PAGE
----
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I have a Pandas DataFrame in pandas with genomic regions represented by their chromosome, start position, and stop position. I'm trying to identify overlapping regions within the same chromosome and compile them along with their corresponding labels. I'm not sure if the way that I'm doing is correct-- also I want an efficient approach since my df is very large (3 million rows), so a for loop is not ideal.

Here's a sample df and expected output df:

import pandas as pd

# Sample DataFrame
data = {
    'chromosome': ['chr1', 'chr1', 'chr1', 'chr1', 'chr1'],
    'start': [10, 15, 35, 45, 55],
    'stop': [20, 25, 55, 56, 60],
    'hg_38_locs': ['chr1:10-20', 'chr1:15-25', 'chr1:35-55', 'chr1:45-56', 'chr1:55-60'],
    'main_category': ['label1', 'label2', 'label2', 'label3', 'label1']
}

Output:

     overlapping_regions              overlapping_labels
0    (chr1:10-20, chr1:15-25)        (label1, label2)
1    (chr1:10-20, chr1:35-55)        (label1, label2)
2    (chr1:15-25, chr1:35-55)        (label2, label2)
3    (chr1:35-55, chr1:45-56)        (label2, label3)
4    (chr1:45-56, chr1:55-60)        (label3, label1)
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  • Have you looked at the pyranges module? Mar 4 at 23:43
  • How would I use it? Can you post an answer please?
    – youtube
    Mar 5 at 3:01
  • Are you shure of the output you expect? I do not get the same result. Mar 5 at 8:12
  • Why does (chr1:10-20) overlap with (chr1:35-55)? Are they not disjoint?
    – Mortz
    Mar 5 at 8:40

1 Answer 1

0

I think that the ouput you posted in your question is wrong. Simply look are the intervall tree and the start, stop values. If you do the exercise, you'll see that he ouput you posted doesn't match. I suggest you do the following.

import pandas as pd
from intervaltree import Interval, IntervalTree

data = {
    'chromosome': ['chr1', 'chr1', 'chr1', 'chr1', 'chr1'],
    'start': [10, 15, 35, 45, 55],
    'stop': [20, 25, 55, 56, 60],
    'hg_38_locs': ['chr1:10-20', 'chr1:15-25', 'chr1:35-55', 'chr1:45-56', 'chr1:55-60'],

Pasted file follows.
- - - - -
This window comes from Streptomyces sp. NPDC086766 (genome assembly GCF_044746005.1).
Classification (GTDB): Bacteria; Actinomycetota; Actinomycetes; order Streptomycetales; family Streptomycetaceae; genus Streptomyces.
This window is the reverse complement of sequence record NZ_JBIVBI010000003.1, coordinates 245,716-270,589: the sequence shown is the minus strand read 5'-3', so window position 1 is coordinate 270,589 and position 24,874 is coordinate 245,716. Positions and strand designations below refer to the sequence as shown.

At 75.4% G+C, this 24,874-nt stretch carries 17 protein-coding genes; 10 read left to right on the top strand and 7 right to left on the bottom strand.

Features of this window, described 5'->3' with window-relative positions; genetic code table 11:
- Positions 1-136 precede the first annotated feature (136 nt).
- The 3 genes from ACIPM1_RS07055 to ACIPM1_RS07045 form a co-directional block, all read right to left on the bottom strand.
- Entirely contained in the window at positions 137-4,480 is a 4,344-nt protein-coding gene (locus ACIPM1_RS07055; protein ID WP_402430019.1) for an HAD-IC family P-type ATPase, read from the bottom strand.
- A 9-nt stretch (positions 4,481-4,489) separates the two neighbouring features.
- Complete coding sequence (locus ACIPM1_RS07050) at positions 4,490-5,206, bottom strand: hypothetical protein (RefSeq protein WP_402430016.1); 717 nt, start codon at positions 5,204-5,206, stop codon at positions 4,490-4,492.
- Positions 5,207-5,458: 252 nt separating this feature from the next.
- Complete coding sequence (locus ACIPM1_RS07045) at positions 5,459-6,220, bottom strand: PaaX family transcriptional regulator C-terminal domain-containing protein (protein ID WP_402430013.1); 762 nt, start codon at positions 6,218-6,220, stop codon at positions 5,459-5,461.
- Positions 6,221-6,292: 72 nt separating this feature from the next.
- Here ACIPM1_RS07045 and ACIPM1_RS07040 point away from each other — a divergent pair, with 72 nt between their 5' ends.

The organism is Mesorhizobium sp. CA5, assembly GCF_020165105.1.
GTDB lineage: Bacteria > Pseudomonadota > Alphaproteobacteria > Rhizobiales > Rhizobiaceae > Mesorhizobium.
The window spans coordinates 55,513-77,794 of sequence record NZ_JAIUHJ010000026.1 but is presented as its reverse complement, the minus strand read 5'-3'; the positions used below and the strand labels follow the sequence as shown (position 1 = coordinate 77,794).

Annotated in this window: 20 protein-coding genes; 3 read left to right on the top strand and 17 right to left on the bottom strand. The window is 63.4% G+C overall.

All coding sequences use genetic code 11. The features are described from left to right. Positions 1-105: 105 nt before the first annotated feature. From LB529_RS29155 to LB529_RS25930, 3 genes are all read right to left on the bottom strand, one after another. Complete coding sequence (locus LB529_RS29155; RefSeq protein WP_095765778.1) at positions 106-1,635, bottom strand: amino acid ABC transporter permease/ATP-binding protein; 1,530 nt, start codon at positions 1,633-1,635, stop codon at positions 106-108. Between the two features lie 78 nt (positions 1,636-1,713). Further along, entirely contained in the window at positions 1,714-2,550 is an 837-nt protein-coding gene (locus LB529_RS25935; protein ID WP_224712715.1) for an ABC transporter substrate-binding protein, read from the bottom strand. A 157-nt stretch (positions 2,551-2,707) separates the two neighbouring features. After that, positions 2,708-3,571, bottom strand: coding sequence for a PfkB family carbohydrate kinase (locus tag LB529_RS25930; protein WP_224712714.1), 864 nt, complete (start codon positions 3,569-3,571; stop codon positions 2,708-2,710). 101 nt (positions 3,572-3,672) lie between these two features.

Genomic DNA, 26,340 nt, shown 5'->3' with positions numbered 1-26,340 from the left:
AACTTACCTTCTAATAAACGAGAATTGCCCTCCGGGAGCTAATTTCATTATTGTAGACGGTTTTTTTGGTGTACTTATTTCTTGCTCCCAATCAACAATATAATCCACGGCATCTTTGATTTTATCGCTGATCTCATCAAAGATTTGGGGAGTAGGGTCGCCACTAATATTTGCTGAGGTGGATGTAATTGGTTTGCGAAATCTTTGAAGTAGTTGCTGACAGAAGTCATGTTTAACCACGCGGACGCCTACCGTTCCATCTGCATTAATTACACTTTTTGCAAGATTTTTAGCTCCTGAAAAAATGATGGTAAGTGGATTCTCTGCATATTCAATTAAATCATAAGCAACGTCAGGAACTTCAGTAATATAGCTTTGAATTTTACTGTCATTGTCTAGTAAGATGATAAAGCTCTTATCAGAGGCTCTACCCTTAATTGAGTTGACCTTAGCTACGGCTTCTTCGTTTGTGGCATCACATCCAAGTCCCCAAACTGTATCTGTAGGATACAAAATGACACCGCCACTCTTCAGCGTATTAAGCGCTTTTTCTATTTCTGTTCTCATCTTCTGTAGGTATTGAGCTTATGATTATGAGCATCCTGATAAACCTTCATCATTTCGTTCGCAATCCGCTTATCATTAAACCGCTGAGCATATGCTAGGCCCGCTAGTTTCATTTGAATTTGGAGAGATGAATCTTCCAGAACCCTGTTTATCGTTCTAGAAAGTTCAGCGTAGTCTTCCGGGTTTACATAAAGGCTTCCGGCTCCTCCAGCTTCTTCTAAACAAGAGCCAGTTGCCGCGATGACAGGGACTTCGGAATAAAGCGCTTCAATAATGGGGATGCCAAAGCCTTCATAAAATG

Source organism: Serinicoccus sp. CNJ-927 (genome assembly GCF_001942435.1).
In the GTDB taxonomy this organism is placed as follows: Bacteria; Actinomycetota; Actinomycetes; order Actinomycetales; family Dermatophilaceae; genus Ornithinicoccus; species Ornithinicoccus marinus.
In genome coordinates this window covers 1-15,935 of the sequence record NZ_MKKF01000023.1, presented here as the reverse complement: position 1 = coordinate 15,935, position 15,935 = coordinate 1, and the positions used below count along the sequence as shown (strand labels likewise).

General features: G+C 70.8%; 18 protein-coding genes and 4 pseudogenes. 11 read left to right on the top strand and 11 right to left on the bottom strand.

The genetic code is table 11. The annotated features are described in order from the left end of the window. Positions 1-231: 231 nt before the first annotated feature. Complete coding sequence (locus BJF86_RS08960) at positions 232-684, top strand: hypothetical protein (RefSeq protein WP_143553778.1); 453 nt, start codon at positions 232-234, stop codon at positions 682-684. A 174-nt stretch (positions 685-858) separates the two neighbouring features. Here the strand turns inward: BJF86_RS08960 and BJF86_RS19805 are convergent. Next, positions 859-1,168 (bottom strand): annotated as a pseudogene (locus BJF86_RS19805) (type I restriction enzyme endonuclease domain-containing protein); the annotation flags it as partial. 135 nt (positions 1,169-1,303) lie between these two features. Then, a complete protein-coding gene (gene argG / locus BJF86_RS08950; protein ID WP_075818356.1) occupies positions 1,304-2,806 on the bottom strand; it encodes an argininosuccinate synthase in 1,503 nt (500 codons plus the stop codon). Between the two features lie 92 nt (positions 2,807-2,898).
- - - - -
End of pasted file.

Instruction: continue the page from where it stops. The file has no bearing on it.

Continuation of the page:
'main_category': ['label1', 'label2', 'label2', 'label3', 'label1']
}
df = pd.DataFrame(data)

def find_overlaps(df):
    results = []
    for chromosome, group in df.groupby('chromosome'):
        tree = IntervalTree()
        for _, row in group.iterrows():
            tree[row['start']:row['stop']] = (row['hg_38_locs'], row['main_category'])

        for interval in tree:
            overlaps = tree.overlap(interval.begin, interval.end)
            if len(overlaps) > 1:
                overlapping_regions = tuple(ov.data[0] for ov in overlaps)
                overlapping_labels = tuple(ov.data[1] for ov in overlaps)
                if (overlapping_regions, overlapping_labels) not in results:
                    results.append((overlapping_regions, overlapping_labels))

    return pd.DataFrame(results, columns=['overlapping_regions', 'overlapping_labels'])

output_df = find_overlaps(df)
print(output_df)

which gives

                    overlapping_regions        overlapping_labels
0              (chr1:35-55, chr1:45-56)          (label2, label3)
1              (chr1:15-25, chr1:10-20)          (label2, label1)
2  (chr1:45-56, chr1:35-55, chr1:55-60)  (label3, label2, label1)
3              (chr1:45-56, chr1:55-60)          (label3, label1)

This should work even with large dataframe. If you still find it slow, you could use concurrent.futures from ProcessPoolExecutor.

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